Determinants of Respiratory Health

Tutkimustuotos: VäitöskirjaCollection of Articles


Respiratory symptoms and diseases are common, and behind them are numerous factors such as environmental exposures, habits, and genetics. Our aim was to analyse the impact of socioeconomic and physical determinants and individual behaviour on respiratory health at the population level by comparing language groups in Western Finland and childhood environments in Western and Southern Finland. With knowledge of the risk factors of respiratory diseases, there is a possibility to prevent the development of respiratory disease.

The study was based on the cross-sectional FinEsS postal survey sent in February 2016 to a random sample of 8,000 persons aged 20 to 69 years in Western and Southern Finland. The response rate was 52.5% in Western Finland and 50.3% in Southern Finland. Analyses comparing language groups included 3,864 subjects from the Western Finland cohort, of which 2,780 (71.9%) were Finnish speaking and 1,084 (28.1%) were Swedish speaking. Analyses comparing childhood environment included 3,767 subjects, of which 2,143 (56.9%) were exposed, and 1,624 (43.1%) were not exposed to childhood farming environment. Southern Finland survey was used to validate childhood environment comparisons and combined data from Western and Southern Finland for prevalence estimates and age-standardised prevalence rates.

Our study showed that Finnish speakers had a higher prevalence of dyspnoea mMRC ≥2 than Swedish speakers, meaning they had to walk slower than other people of their age on the level because of breathlessness. Dyspnoea mMRC ≥2 odds were higher with smoking and obesity, whereas native language or skill level did not increase the odds. Finnish speakers had higher body mass index (BMI); were physically inactive; smoked more often; had more frequent occupational exposure to vapours, gases, dust, or fumes (VGDF); and had lower socioeconomic status based on occupation than Swedish speakers.

Finnish speakers were more likely to be diagnosed with chronic obstructive pulmonary disease (COPD), diabetes, heart failure, reflux disease, chronic kidney disease, and painful conditions than Swedish speakers. Asthma prevalence was 11.5% in both language groups. The prevalence of multimorbidity was higher for Finnish speakers aged from 60 to 69 years than Swedish speakers. In younger age groups, asthma prevalence was higher for Swedish speakers. Subjects who were smokers, obese, or physically inactive, and those with lower skill levels had higher odds for multimorbidity than others. We proposed a tool for patient education that describes the relationship among smoking, inactivity, and obesity to multimorbidity. Those with childhood exposure to farming smoked less, exercised more, had lower socioeconomic status based on occupation, and had more occupational exposure to VGDF than those with non-farming childhood. Prevalence of allergic rhinitis was lower among those with childhood exposure to farming environment than those without this exposure. In contrast, prevalence of longstanding nasal congestion was higher in those subjects with farming than non-farming childhood environment. Childhood exposure to farming environment influenced the age at asthma diagnosis. The odds for asthma were lower before and higher after the age of 40 years with childhood exposure to farming environment.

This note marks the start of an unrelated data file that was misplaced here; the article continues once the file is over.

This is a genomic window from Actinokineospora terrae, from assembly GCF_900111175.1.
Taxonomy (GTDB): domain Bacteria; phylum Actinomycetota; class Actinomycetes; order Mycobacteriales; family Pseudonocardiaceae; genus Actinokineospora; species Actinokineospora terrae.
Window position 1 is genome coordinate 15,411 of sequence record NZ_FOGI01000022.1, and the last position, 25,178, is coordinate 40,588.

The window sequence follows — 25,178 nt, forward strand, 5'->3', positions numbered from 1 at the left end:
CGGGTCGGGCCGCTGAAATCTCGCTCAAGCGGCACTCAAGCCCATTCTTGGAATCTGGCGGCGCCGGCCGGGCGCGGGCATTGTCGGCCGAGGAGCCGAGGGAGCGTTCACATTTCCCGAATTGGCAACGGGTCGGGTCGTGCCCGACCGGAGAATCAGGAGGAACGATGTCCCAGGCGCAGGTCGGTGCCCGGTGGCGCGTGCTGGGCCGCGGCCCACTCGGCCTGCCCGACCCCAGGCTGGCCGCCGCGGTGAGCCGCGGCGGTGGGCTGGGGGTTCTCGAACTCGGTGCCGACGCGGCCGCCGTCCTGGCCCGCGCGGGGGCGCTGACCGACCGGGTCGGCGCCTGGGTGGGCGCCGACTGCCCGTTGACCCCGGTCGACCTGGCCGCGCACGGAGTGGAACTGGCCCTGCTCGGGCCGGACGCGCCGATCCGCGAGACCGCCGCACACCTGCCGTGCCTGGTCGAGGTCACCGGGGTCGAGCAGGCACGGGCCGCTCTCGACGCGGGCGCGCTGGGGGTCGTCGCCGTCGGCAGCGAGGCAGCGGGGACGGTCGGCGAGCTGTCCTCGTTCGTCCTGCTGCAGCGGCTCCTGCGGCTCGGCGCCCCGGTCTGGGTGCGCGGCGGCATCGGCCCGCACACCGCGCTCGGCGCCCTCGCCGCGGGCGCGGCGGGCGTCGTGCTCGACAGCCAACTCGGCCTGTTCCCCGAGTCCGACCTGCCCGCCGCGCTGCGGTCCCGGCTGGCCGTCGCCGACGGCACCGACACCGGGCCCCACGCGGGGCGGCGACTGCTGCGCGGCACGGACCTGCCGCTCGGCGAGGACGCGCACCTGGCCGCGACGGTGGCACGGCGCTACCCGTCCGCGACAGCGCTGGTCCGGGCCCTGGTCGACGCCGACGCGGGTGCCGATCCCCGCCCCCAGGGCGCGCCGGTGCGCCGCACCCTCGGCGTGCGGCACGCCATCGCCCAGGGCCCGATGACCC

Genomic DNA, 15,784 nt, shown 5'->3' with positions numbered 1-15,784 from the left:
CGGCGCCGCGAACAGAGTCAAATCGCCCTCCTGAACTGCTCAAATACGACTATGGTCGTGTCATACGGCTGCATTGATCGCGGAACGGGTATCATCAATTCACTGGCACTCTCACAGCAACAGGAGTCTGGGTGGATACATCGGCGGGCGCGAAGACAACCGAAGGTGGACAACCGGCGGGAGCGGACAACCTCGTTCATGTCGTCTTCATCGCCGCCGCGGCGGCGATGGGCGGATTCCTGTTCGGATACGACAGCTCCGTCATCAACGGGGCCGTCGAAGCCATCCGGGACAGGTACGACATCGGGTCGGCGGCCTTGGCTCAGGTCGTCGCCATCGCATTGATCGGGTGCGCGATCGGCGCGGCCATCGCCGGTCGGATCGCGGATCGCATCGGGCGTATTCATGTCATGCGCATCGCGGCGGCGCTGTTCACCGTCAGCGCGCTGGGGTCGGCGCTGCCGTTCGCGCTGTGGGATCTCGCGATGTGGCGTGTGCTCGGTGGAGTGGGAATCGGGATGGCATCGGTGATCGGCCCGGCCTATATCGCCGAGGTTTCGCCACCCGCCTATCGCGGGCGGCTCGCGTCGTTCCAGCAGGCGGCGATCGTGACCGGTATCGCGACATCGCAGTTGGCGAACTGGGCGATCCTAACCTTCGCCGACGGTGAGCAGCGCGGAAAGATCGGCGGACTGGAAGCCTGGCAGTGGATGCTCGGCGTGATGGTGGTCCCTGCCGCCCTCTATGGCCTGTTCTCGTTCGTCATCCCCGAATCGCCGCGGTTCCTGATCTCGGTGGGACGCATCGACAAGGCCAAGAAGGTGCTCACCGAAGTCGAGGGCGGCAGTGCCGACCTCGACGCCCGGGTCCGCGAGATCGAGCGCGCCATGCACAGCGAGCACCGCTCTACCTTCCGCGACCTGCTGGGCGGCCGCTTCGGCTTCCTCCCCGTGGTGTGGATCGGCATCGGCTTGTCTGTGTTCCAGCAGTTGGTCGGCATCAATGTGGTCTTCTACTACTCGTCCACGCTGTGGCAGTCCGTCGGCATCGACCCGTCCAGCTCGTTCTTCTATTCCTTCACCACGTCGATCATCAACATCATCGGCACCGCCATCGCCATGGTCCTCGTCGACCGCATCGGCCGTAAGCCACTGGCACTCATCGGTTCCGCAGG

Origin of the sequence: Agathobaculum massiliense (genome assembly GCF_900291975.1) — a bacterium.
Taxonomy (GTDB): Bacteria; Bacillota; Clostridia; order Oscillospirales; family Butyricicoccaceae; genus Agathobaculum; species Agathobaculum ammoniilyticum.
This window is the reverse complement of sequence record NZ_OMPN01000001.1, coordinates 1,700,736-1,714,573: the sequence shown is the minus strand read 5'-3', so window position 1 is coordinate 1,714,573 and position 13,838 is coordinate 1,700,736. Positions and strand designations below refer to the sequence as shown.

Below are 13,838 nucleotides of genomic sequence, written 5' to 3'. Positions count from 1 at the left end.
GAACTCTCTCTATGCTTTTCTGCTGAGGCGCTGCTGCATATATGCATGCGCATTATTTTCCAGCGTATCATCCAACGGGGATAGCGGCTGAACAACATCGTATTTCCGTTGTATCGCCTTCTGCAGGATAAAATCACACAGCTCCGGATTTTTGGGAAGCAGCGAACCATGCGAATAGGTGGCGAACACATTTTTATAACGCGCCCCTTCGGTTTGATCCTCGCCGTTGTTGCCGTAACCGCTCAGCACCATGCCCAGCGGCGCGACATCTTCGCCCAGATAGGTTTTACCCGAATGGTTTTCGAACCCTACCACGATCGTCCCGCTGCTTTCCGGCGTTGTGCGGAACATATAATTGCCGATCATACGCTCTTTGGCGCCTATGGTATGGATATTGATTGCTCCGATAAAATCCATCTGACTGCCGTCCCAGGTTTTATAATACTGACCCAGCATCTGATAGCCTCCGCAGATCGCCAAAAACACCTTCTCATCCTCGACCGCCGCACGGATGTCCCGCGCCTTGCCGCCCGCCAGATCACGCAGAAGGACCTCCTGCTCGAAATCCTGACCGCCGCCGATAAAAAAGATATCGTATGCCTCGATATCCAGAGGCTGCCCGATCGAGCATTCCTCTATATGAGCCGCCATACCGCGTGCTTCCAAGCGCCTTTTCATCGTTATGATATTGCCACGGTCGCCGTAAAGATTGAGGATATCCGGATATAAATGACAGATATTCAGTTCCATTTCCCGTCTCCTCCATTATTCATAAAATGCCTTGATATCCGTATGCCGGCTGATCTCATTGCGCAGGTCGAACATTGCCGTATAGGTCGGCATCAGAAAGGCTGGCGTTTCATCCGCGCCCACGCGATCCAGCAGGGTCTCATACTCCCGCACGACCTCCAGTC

Late-diagnosed asthma is associated with NSAID-exacerbated respiratory disease (N-ERD). Estimated prevalence of N-ERD was 1.4% in Finland. Heredity and cumulative exposure to smoking, passive smoking, or occupational exposure to VGDF were associated with higher odds for N-ERD. Childhood exposure to farming environment increased the age standardised rate of N-ERD by 1.2 times when compared to non-farming childhood environment.

To conclude, our research showed that both belonging to a language group or growing up in a farm was associated with behaviour, socioeconomic status, and environmental factors at a population level, and this affected the respiratory health. Respiratory health inequalities and preventable differences in outcomes do exist in our study populations. These differences might remain undetected when looking at disease prevalence of asthma or multimorbidity alone.
ISBN (elektroninen)978-952-03-2399-8
TilaJulkaistu - 2022
OKM-julkaisutyyppiG5 Artikkeliväitöskirja


NimiTampere University Dissertations - Tampereen yliopiston väitöskirjat
ISSN (painettu)2489-9860
ISSN (elektroninen)2490-0028


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